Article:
ARMY wireless senders C42 and C45

My partial extract of the EMER (manual) for the C45

(EMER....Electrical and Mechanical Engineering Regulations)

The wireless set C42 and C45 were vitually identical set covering differant frequency ranges.  The C45 cover the high HF range and the C42 covered the low VHF range. They were wideband FM transcievers with a one band wide coverage transmitter and double converstion radio. They used differant construction methods to the C13 radio but were still biult like the tanks into which they were installed.   They appeared in large numbers in the surplus market from the late seventies onwards. Many hams succeeded in getting these rigs on air, unmodified , onto 6 meters and some onto 10 meters.  At 52 Mhz the front end 6AK5 was less then optimum noise figure and benefited from even a low cost transister rf amp to improve noise figure.  They were not really suited to "narrow band" FM chanelised operation as they lacked the repeatability to put the carrier into the narrow if range of converted commmercial low band FM transcievers.  However, with a counter on hand, they could be reliably put "on channel".   The transmitter portion had a nominal 10 watts output.  My C42 would often contact via tropospheric ducting paths between Melbourne and assorted Queensland locations during the Xmas season when many hams were off work. However, in the early eighties many Melbourne hams had C42s working and  CQs were allways answered on 52.525Mhz and 53.5Mhz.  

I never got a manual for the C42, however a I obtained  a zillionth generation copy of part of the C45 manual which proved to be the same circuit, for all intents and purposes with only the LC constants differant.

Presented here are the schematics for the C45, scribbled on the anotated by myself, many years ago. They are 3rd generation photocopies done about 1977 and recently "imaged enhanced" with the GIMP. My usual advice is still , best to goto and follow their procedure for downloading the EMER manuals which are of much higher reproduction quality.

For those lucky hams who have the C45, they can be used on the 10 meter band, there are even a couple of 10M repeaters in Australia, however you would need a pair of C45s to use the repeaters due to the RX TX frequency split.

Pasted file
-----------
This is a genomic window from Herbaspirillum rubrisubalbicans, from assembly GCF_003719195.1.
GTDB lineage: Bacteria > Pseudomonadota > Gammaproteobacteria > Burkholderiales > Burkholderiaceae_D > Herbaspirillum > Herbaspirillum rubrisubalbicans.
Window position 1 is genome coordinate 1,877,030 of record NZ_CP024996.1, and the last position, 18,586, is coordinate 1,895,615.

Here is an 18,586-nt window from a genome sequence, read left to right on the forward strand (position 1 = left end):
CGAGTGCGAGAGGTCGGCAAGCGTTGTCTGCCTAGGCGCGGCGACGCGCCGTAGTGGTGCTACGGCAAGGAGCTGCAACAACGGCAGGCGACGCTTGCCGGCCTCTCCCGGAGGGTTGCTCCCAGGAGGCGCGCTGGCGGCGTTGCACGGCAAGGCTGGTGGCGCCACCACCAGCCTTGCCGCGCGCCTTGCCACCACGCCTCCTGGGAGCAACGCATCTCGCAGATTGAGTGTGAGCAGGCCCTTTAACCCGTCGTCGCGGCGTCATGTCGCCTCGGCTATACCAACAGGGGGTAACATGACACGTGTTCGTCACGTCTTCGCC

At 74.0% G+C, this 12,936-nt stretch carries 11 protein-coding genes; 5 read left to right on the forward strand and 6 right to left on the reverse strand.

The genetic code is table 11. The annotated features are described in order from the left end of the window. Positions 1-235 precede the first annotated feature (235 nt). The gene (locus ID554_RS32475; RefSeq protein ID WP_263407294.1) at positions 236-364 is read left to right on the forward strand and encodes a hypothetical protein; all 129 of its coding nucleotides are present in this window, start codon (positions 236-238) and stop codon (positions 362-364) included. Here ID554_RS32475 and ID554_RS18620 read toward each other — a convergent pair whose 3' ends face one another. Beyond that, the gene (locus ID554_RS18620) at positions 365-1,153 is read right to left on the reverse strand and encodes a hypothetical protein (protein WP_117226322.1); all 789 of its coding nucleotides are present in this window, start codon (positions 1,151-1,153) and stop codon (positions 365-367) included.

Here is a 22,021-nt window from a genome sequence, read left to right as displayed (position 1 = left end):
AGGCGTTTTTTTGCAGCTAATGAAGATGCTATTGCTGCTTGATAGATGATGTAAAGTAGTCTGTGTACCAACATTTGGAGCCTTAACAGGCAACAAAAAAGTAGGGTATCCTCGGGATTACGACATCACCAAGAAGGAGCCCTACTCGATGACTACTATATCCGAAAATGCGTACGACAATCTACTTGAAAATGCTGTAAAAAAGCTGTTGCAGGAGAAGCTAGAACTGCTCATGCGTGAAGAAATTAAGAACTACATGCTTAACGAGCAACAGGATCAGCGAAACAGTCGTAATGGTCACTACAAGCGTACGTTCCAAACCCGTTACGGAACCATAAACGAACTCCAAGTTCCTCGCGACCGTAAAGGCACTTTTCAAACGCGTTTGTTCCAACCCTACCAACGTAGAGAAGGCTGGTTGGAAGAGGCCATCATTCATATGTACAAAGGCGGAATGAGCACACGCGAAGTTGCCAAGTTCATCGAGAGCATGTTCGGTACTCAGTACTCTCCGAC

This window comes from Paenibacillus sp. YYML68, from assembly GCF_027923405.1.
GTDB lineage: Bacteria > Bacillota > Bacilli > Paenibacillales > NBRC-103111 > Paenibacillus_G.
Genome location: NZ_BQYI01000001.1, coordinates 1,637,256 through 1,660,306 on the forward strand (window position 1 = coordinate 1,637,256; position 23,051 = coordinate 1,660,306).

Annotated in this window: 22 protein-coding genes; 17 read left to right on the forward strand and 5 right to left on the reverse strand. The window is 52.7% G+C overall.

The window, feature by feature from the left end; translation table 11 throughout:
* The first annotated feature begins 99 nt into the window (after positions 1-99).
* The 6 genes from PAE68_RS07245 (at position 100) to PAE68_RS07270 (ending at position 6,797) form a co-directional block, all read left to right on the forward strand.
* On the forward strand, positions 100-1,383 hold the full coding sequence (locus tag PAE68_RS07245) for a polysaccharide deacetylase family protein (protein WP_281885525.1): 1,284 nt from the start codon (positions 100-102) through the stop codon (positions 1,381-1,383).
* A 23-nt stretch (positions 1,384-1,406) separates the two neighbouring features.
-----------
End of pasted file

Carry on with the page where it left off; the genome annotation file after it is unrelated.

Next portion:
For those wishing to restore or repair their C42 and may not be of a sufficiently advanced vintage to understand the finer points of vacuum tube technology , my advice , simply is this.  It is possible to repair and maintain this set with nothing more than a multimeter and a digital frequency meter.  First step, check ALL resistors, especially screen grid droppers and anode loads, they will have drifted too high after 50 years. Then check all screen bypass capacitors for leakage. If a tubular capacitor says "HUNT", just replace it.  Millitary spec valves of this vintage "never" failed.  If your C42 does not quite work, it is allmost certainly NOT due to a faulty valve!  Nevertheless, check that all valve filaments light up, and that no silvery getter material on the valve envelope has gone white. White means the vacuum seal is broken.
A signal generator for checking the radio is pretty much essential, however if you live in an area with lowband television, then a piece of wire and the set tuned to the video carrier  (56Mhz)  will do.  To check the transmitter, ( you should be or know a ham ) you need
dummy load and frequency meter.  Operation with other hams on 52.525 Mhz FM calling chanel that use narrow band crystall locked and crystal filter converted low-band FM transceivers is possible if you keep peak deviation down and monitor your actual transmit frequency with the frequency meter. The DFM is a must, the film strip dial repeatability and settability  is good, very good, state of the art in 1955; but it is not good enough for the "modern" transceiver.  On air use requires the use of a low pass filter if you need peacefull and happy non ham neighbours!

Australian hams may only use the  set C42 between 52 and 54 Mhz, so sadly, no prospect of "rare" DX on this set for me.

RHS of schematicmiddle part of schematic
LHS of schematicgeneral system block diagram
the seperate power supply unitC42/45 power requirements
PSU output pins and voltages

and dont forget to look at some power supply designs

And thats all of the C45/C42 EMER (Electical and Mechanical Engineering Regulations) manual that I possess. The most complete
manual for this and all the Larkspur series radios can now be obtained from  

I am not allowed to reproduce the royal signals EMERs here. it is well worth the effort to take the time and trouble to register
with the site and get the download permits and keys.  The royal signals people appear to have available scans from the virgin first  generation documents and their scans and retouching is off the highest quality.


you are most welcome to email me at

Thu Jul 17 19:23:25 EST 2008 added repair note, email sig